Two days later, we met to go over my observation together, and beforehand, I prepared myself for the worst. I went into my professor’s office and sat down.

Professor: “First off, I want to say you did an excellent job and it’s obvious you really care about the students.”

I was completely confused and sat through the rest of our meeting in a daze. I kept trying to match all the positive comments she was giving me with her body language and attitude during my lesson and couldn’t figure it out.

That observation taught me that when I’m being observed I should just continue my lessons like the person isn’t there and not look at them. I’ve never had a bad observation, but that professor made me feel like a complete failure before I had even started. All I can think is that I’m so grateful she was never my teacher in elementary school.

But Did It Have I’s? Tyger, Tyger…

, , , | Learning | December 12, 2020

I overhear this in a kindergarten classroom during reading time.

Child: “That’s not a tiger! It has eyes!”

Kids.

Kid Needs A Dressing Down

, , , | Learning | December 30, 2019

(I’ve been working as an intern for a kindergarten for a while, doing pretty simple tasks that don’t require a lot of responsibility, like playing with the kids and helping them with different tasks. We’re getting the kids ready for going outside, and I’m helping them get dressed. I don’t know quite yet what each kid can and can’t do. H***, I hardly know all of their names! I am helping one kid get dressed, putting on their winter clothes and such. My hair is an unusual colour, and a lot of kids have already commented on — and questioned — it.)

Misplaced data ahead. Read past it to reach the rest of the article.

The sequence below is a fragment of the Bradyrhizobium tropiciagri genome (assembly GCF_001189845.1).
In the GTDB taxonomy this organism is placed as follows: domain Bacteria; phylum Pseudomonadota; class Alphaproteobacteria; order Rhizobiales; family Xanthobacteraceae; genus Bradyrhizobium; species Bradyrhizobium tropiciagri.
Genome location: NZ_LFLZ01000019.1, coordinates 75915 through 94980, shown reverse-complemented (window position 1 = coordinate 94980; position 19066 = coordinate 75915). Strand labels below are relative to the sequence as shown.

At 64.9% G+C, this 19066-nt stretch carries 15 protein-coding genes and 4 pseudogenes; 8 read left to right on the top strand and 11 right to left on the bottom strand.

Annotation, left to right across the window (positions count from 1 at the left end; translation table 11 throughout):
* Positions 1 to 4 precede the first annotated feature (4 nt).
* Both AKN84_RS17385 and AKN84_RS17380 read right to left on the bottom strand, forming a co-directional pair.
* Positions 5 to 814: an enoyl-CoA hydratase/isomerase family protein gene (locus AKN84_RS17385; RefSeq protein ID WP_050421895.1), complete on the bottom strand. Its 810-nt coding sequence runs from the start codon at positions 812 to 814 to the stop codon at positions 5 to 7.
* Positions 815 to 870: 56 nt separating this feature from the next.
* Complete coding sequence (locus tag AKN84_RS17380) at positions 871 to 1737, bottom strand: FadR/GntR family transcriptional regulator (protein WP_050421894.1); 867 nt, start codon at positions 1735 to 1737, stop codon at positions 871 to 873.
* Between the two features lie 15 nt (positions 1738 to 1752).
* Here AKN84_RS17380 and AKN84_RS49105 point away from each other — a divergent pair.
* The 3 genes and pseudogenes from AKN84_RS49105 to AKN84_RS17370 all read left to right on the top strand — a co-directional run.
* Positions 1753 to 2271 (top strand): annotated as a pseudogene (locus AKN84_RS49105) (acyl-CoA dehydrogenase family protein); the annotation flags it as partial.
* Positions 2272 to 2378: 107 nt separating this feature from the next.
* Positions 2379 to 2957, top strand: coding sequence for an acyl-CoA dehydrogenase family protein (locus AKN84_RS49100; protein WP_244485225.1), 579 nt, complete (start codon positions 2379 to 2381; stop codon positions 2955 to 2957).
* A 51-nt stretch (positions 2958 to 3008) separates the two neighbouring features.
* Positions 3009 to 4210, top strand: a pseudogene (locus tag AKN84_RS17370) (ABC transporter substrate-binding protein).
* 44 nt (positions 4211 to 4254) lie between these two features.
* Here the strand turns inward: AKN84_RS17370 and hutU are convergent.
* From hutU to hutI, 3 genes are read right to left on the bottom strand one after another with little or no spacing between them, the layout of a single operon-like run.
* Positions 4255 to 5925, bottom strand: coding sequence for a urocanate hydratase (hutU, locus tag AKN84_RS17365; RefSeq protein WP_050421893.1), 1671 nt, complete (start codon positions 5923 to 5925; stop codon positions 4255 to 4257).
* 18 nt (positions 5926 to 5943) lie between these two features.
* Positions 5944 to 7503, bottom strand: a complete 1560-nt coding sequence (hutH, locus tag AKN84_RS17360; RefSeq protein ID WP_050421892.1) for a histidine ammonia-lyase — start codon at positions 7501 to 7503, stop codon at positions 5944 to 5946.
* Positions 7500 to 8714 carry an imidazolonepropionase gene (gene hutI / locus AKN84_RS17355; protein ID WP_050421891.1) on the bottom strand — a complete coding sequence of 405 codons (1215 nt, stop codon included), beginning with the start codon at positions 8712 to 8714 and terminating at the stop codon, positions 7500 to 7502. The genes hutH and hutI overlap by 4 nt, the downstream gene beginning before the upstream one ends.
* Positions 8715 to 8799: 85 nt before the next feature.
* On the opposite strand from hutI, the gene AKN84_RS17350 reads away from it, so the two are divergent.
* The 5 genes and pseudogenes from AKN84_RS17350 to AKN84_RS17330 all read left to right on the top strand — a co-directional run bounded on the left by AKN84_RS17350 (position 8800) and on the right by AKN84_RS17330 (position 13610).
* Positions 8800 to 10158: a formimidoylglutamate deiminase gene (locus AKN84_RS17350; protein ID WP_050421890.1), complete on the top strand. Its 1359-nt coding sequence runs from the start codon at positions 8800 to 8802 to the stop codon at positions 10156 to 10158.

Me: *bend down to help a kid* “Okay, put your leg here!”

Kid: *reaches over to ruffle my hair*

(I help them get almost fully dressed, when one of the elder adults notices us.)

Adult: “Oh, [Kid] is tricking you now.” *smiling* “They’re an expert at dressing themselves.”

Me: *turns to look at the kid*

Kid: *most smug look I’ve seen on a four-year-old*

(Later, I put two and two together, and realized they probably just wanted to touch my hair! That was one sneaky kid.)


This story is part of our Kindergarten roundup! This is the last story in the roundup, but we have plenty of others you might enjoy!

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Read the next Kindergarten roundup story!

Read the Kindergarten roundup!